Workers threaten more strikes after mass walk-out

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MORE strikes are to come if the government keeps attacking public sector workers, union leaders have warned.

Unison branch chairman Jon Woods called for more industrial action to follow yesterday’s mass strikes of teachers, firefighters, council workers, binmen and others.

Public service workers from throughout the Portsmouth area take part in a nat ional one day strike which saw them march from Guildhall Square along  Commercial Road, returning to Guildhall Square. (left to right), teaching assistants Linda Matthews, Toni Lewis, and Julie  Renn.'Picture: Ian Hargreaves (142003-2)

Public service workers from throughout the Portsmouth area take part in a nat ional one day strike which saw them march from Guildhall Square along Commercial Road, returning to Guildhall Square. (left to right), teaching assistants Linda Matthews, Toni Lewis, and Julie Renn.'Picture: Ian Hargreaves (142003-2)

Addressing hundreds of workers assembled in Portsmouth’s Guildhall Square, Mr Woods called for six million public sector workers to strike together over issues including pay freezes, pension cuts and the introduction of performance-related pay for teachers.

Mr Woods said: ‘Our members are struggling to put food on the table, while the rich in this country have had tax handouts and keep their big, fat salaries and huge bonuses.

‘It’s simply not acceptable and we will carry on striking until we win a decent pay rise for all public sector workers.

‘We have one big advantage over the Tories, and that is that there are many more of us than them.

‘If we all spit together we will drown them. We will fight! We will win! Strike, strike, strike!’

Demonstrators who bore placards adorned with demands such as ‘stand up for education – our pay is pants’, ‘fail the bankers now’ and ‘revolution’ marched through the city centre at lunchtime.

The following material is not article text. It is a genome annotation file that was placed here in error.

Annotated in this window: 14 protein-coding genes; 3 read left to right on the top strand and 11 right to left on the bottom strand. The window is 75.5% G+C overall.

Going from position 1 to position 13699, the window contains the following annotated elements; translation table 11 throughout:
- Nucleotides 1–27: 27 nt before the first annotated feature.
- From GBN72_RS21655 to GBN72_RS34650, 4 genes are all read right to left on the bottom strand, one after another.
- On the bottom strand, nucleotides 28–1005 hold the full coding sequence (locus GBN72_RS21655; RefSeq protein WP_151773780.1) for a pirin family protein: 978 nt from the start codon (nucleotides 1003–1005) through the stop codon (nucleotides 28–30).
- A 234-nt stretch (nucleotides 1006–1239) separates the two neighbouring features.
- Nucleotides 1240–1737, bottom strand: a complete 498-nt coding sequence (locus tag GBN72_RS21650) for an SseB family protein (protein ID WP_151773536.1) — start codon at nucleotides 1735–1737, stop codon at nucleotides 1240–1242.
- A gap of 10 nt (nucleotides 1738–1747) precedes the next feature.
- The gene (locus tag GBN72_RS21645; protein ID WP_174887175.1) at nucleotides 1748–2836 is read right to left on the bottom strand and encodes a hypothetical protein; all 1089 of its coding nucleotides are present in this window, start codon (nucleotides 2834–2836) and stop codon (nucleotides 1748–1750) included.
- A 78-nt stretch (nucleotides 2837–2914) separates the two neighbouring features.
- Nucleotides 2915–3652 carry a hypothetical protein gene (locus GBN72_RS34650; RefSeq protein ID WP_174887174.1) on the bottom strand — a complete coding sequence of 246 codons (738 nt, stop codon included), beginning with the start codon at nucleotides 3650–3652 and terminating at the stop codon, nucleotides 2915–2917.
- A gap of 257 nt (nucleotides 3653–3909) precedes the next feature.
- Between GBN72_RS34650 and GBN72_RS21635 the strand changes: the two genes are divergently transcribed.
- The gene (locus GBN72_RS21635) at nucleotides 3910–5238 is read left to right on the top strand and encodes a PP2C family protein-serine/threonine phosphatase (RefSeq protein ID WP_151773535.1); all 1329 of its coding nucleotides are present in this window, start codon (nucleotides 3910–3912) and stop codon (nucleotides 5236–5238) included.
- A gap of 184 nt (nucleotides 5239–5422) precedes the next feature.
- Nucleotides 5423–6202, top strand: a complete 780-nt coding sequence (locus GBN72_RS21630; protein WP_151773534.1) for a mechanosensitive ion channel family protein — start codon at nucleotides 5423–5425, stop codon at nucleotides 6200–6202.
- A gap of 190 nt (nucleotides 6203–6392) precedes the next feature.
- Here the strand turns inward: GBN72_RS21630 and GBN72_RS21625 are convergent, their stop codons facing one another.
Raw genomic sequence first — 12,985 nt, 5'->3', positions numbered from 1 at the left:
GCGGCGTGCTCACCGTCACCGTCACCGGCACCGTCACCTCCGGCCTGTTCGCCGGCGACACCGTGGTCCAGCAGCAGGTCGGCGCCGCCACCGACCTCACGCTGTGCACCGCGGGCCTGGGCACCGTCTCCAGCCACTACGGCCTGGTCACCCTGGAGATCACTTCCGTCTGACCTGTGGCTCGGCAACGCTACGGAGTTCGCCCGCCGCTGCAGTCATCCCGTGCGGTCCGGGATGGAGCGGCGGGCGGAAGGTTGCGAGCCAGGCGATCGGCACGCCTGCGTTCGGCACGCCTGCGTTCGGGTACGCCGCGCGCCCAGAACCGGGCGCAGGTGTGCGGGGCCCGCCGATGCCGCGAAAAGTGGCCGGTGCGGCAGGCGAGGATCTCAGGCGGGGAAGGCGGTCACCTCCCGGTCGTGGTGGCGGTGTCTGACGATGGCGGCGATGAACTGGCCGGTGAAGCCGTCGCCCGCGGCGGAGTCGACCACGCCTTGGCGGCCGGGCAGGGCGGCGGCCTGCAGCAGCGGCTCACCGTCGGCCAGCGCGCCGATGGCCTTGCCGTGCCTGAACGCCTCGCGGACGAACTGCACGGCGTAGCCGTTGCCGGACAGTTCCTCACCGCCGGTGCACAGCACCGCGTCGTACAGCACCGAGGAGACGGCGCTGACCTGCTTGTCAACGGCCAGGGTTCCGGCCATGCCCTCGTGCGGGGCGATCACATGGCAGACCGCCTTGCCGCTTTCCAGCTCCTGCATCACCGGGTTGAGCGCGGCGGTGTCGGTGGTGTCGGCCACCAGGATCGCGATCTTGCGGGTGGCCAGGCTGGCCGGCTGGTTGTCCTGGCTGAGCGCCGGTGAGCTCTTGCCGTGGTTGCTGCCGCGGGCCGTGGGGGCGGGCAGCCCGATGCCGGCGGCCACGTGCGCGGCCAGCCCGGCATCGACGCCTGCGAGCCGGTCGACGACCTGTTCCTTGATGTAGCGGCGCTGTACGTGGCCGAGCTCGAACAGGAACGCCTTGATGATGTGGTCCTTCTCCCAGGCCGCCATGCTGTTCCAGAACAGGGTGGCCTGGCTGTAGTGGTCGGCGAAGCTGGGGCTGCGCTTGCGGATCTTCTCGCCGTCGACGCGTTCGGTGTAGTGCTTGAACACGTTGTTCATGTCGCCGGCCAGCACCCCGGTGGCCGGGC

They rang bells, sounded horns and chanted slogans, prompting a minor traffic jam as the procession made its way across the roundabout outside Portsmouth and Southsea Station.

One striking member of Unite, an elderly woman, had an epileptic seizure and collapsed in front of Cascades Shopping Centre, but recovered after she lay down for a few minutes.

National Union of Teachers Portsmouth secretary Amanda Martin said the outlook had never been so grim for teachers, and called on education secretary Michael Gove to stand down.

She said: ‘According to Michael Gove, teachers have never had it so good.

‘It’s so good I work 60 hours a week, pay has gone down, pensions have been cut and unqualified teachers are allowed to teach. Two in five teachers are leaving after their first five years.’

But not everyone was impressed.

Stubbington’s Chris Arnold, 35, was among the onlookers who objected to the strike.

He said: ‘It’s stupid. They get reasonable pay. A lot of other people get a lot less than them.

‘I think my carer gets minimum wage. This Michael Gove thing is just an excuse.’

Cabinet Office minister Francis Maude said: ‘We want to thank the vast majority of public servants who turned up for work as usual today.

‘As part of our long-term economic plan, this government has had to take tough decisions, including to restrain public sector pay.

‘The blame for today’s disruption rests with those union leaders who pushed for unnecessary strike action with weak mandates.’